ParsCit: An open-source CRF Reference String and Logical Document Structure Parsing Package

Abstract

This is the home page of the ParsCit project, which performs two tasks: 1) reference string parsing, sometimes also called citation parsing or citation extraction, and 2) logical structure parsing of scientific documents. It is architected as a supervised machine learning procedure that uses Conditional Random Fields as its learning mechanism. You can download the code below, parse strings online, or send batch jobs to our web service. The code contains both the training data, feature generator and shell scripts to connect the system to a web service (used on this web site).

Some definitions (thanks to Robert Dale for Citations and Reference Strings):

Reference String:

A text string in the bibliography or reference section of a work, usually at the end of the document that refers to a unique document. Usually, occurs with other reference strings that point to other documents. May also appear as footnotes.

Citation:

A text string (usually explicit) in the document body that points to a corresponding reference string at the end of the document. Several citations may co-refer to a single reference string.

Document Logical Structure:

A hierarchy of logical components, for example, titles, authors, affiliations, abstracts, sections, etc., according to (Mao, Rosenfeld & Kanungo,2003). Our logical structure is more comprehensive, comprising not only header metadata and references, but also the logical structure of the internals of the document – sections, subsections, figures, tables, equations, footnotes and captions.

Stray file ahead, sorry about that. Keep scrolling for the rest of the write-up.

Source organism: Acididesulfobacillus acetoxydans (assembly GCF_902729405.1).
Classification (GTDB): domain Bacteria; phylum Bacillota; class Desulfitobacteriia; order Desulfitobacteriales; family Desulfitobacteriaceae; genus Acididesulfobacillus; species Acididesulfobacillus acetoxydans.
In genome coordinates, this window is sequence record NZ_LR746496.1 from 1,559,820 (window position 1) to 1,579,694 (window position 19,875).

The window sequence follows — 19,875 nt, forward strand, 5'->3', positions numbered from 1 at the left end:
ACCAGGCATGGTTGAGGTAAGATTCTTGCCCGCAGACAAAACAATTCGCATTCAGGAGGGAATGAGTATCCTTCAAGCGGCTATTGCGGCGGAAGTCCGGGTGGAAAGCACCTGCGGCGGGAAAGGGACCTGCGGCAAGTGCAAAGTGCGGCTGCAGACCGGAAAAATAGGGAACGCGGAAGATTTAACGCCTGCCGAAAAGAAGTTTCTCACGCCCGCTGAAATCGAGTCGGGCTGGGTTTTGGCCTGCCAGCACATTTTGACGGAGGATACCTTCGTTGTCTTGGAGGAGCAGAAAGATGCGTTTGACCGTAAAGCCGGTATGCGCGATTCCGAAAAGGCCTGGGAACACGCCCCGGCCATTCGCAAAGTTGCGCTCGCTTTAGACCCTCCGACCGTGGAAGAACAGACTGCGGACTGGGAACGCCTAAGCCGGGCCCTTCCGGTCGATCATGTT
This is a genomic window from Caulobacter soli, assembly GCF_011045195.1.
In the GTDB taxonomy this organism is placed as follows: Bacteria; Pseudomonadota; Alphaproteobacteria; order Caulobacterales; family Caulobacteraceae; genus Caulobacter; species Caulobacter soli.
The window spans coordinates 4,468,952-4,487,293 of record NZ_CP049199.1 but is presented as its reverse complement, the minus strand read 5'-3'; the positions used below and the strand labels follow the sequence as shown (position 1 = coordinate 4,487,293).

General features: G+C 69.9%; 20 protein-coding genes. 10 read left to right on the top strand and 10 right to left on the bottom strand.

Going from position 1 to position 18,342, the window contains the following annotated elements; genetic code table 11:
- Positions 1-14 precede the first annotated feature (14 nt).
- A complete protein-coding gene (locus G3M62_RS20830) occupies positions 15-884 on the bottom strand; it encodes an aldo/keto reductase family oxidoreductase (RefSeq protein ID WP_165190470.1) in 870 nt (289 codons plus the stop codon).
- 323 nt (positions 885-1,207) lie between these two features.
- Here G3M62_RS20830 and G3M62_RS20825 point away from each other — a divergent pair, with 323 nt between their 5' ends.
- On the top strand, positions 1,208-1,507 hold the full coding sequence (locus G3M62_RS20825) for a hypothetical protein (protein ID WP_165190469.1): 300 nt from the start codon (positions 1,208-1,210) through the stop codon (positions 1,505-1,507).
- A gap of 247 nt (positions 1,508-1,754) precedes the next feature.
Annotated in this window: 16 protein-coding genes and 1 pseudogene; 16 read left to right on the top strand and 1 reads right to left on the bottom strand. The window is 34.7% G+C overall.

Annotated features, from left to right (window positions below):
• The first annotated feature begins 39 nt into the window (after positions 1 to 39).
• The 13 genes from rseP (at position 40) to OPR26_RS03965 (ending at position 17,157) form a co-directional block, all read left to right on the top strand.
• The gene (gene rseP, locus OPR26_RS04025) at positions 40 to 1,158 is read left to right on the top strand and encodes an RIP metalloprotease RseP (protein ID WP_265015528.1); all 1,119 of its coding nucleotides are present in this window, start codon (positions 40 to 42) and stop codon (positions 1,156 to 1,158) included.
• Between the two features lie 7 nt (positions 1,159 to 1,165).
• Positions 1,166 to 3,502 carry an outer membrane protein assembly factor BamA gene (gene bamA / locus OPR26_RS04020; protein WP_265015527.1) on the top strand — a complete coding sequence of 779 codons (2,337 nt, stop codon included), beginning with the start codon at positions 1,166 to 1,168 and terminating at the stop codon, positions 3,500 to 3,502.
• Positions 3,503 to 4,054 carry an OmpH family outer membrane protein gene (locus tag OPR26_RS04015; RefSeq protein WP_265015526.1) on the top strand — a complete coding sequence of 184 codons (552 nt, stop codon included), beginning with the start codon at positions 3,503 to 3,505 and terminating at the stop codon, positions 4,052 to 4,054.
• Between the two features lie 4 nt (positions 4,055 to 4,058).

This project deals with the problem of parsing the reference strings and parsing the logical structure of a document. The first task is handled by a module with the project namesake, ParsCit, and the second task by a separate module SectLabel.

Extracting and Matching Authors and Affiliations in Scholarly Documents

We introduce Enlil, an information extraction system that discovers the institutional affiliations of authors in scholarly papers. Enlil consists of two steps: one that first identifies authors and affiliations using a conditional random field; and a second support vector machine that connects authors to their affiliations. Enlil relies on the SectLabel for its input. It collects all reported author and affiliation lines from SectLabel for processing.

Description

Gold Standard Input and Sample Output

  • Chunk tagged data for Cora, CiteSeerX, FLUX-CiM and humanities (Italian, English, and mixed language) datasets (suitable for ParsCit training). For FLUX-CiM data, please try the original hosting site maintained by Eli Cortez. Credits to Matteo Romanello for contributing the humanities datasets.
  • Chunk tagged data for some ICONIP papers. Contributed by Cheong Chi Hung.
  • Results of running the v080917 version of ParsCit on FLUX-CiM’s dataset for [ 300 computer science references ] [ 2000 medical references ] [ on the CORA dataset]. Note that these results are considered cheating as current version has been trained on this data.
  • Tagged section data for the SectLabel module. [ XML Format ] [ Plain Text Format ] [ GenericSect training data ]

Publications

2013

Nhat, Huy Do Hoang; C., Muthu Kumar; Cho, Philip S; Kan, Min-Yen

Extracting and Matching Authors and Affiliations in Scholarly Documents Conference

Proceedings of the Joint Conference on Digital Libraries (JCDL '13), 2013.

Links | BibTeX

2011

Luong, Minh-Thang; Nguyen, Thuy Dung; Kan, Min-Yen

Logical Structure Recovery in Scholarly Articles with Rich Document Features Journal Article

International Journal of Digital Library Systems (IJDLS), 2011.

Links | BibTeX

2008

Councill, Isaac G; Giles, Lee C; Kan, Min-Yen

ParsCit: An open-source CRF reference string parsing package Conference

Proceedings of the Language Resources and Evaluation Conference (LREC 08), 2008.

Links | BibTeX

2004

Ng, Yong Kiat

Citation Parsing Using Maximum Entropy and Repairs Technical Report

2004.

BibTeX

Members